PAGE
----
Satellite image of Saydnaya prison, based on an Amnesty reconstruction.  Photograph: DigitalGlobe - Copyright 2016

Satellite image of Saydnaya prison, based on an Amnesty reconstruction.

Photograph: DigitalGlobe - Copyright 2016

In 2016 Lawrence Abu Hamdan worked with Amnesty International and Forensic Architecture to produce an acoustic investigation into the Syrian regime prison of Sayndaya 25km North of Damascus, where over 13,000 people have been executed since the protests in 2011 began. The prison is inaccessible to independent observers and monitors. The memory of those few who were released is the only resource available from which to learn of and document the violations taking place there. However, the capacity of detainees to see anything in Saydnaya was highly restricted as mostly they were kept in darkness, blindfolded or made to cover their eyes. As a result, the prisoners developed an acute sensitivity to sound. Abu Hamdan worked with survivors’ earwitness testimony to help reconstruct the prison’s architecture and gain insight as to what is happening inside. Since the investigations completion Abu Hamdan has been developing a growing body of evidence that pertains to the projects more fragile truths; works in which human memory, architecture, violence, and the processes of reconstruction are entangled and become irreducible to the language and urgency of human rights and advocacy. 

Saydnaya (the missing 19db) is the first of a series of articles of evidence produced by Abu Hamdan that pertain to the projects more fragile truths. The installation presented here is an automated scenography containing a sound work and a light box. The sound piece is played back in a darkened room from a dimly lit mixing desk/sound board on which the volume controls are motorized and autonomously move according to the voices one is hearing in the room. The light box documents the way in which the whisper of the inmates became 4 times quieter after the 2011 protests began; showing a decreasing sound level, from right to left, of a voice speaking at normal conversational volume, a voice demonstrating the level at which one could speak in Saydnaya before 2011and finally the level at which one could speak after the 2011 protests. The 19 decibel drop in the capacity to speak stands as testament to the transformation of Saydnaya from a prison to a death camp. In these 19 decibels we can hear the disappearance of voice and the voice of the disappeared.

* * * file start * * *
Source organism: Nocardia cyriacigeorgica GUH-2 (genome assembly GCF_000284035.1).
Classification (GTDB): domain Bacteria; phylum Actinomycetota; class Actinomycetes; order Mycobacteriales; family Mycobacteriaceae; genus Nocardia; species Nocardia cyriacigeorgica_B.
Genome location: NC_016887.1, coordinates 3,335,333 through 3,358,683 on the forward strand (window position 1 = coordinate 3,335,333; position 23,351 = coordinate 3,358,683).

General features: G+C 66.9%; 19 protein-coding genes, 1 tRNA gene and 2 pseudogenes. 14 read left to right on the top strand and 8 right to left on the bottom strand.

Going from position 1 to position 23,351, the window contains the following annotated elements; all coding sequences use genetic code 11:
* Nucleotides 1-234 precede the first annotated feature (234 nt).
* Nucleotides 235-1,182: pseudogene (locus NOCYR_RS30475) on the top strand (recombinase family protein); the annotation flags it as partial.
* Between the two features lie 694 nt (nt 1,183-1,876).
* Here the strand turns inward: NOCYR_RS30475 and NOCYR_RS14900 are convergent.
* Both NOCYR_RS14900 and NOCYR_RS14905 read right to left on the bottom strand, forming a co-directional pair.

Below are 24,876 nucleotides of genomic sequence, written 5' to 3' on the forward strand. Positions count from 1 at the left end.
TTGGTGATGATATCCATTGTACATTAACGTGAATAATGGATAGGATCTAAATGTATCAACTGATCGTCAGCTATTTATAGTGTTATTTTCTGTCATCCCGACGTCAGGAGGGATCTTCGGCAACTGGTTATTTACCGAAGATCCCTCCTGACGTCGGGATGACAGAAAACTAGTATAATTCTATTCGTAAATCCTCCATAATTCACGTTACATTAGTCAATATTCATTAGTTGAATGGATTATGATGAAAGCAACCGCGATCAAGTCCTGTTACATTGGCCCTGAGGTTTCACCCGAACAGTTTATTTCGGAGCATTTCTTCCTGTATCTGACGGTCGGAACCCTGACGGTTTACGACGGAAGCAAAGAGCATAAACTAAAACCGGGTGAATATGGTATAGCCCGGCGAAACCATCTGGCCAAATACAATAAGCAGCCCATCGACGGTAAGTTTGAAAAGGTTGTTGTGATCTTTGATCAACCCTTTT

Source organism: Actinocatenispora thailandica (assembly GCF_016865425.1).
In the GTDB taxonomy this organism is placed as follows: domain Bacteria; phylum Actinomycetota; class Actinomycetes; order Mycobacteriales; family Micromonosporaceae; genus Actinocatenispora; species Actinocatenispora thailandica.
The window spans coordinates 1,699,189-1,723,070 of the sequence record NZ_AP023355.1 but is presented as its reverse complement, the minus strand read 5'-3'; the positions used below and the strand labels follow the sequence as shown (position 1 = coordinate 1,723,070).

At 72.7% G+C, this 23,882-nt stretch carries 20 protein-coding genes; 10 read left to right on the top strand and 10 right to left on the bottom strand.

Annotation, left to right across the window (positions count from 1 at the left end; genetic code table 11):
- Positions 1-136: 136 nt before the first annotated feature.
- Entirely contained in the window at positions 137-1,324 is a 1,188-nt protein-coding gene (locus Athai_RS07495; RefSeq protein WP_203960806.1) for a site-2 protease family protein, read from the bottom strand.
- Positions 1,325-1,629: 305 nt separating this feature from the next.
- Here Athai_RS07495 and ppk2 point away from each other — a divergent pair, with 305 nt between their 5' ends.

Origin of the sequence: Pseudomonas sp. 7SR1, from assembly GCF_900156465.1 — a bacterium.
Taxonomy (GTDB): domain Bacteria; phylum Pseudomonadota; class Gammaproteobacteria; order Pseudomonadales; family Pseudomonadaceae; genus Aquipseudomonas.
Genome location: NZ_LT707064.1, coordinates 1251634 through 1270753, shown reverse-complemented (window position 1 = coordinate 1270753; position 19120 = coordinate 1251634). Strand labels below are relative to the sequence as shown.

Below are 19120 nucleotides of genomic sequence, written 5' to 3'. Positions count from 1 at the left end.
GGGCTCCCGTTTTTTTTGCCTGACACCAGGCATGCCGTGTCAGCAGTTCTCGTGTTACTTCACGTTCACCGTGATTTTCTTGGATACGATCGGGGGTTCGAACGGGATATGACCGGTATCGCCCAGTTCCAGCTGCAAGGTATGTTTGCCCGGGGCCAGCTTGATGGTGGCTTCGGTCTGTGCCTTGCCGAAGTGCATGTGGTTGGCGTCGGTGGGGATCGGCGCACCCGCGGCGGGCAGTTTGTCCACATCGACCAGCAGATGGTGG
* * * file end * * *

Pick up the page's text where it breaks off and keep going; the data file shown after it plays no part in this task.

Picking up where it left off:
The Saydnaya (the missing 19db) was commissioned by the 13th Sharjah Biennial. 

Saydnaya (ray traces) ‘Ray tracing’ is a tool for digital visualisation used in architectural design to map all the potential acoustic leaks throughout a building. Each line speculatively models the way a sound wave reflects off the walls, floors and ceilings to produce an architectural ultrasound scan. Here, ray tracing is not applied as a design tool but rather to understand the acoustic constitution of Saydnaya.

These ray traces give a very different image of incarceration - they show that the experience is not only not being to leave ones’ cell, but that one cannot control the sounds that are coming in. In these drawings space is not defined by its separate architectural elements but rather as an environment composed of reflective surfaces. Visually it is just about possible to make out the shape of the stairs or the central cylindrical watchtower in the way the lines bounce off their surfaces and collide with the walls and floors around them. However, these are not designed to allow us to see the space but rather to see the way in which a building sounds.

Installation view, Hammer Museum, January 2018.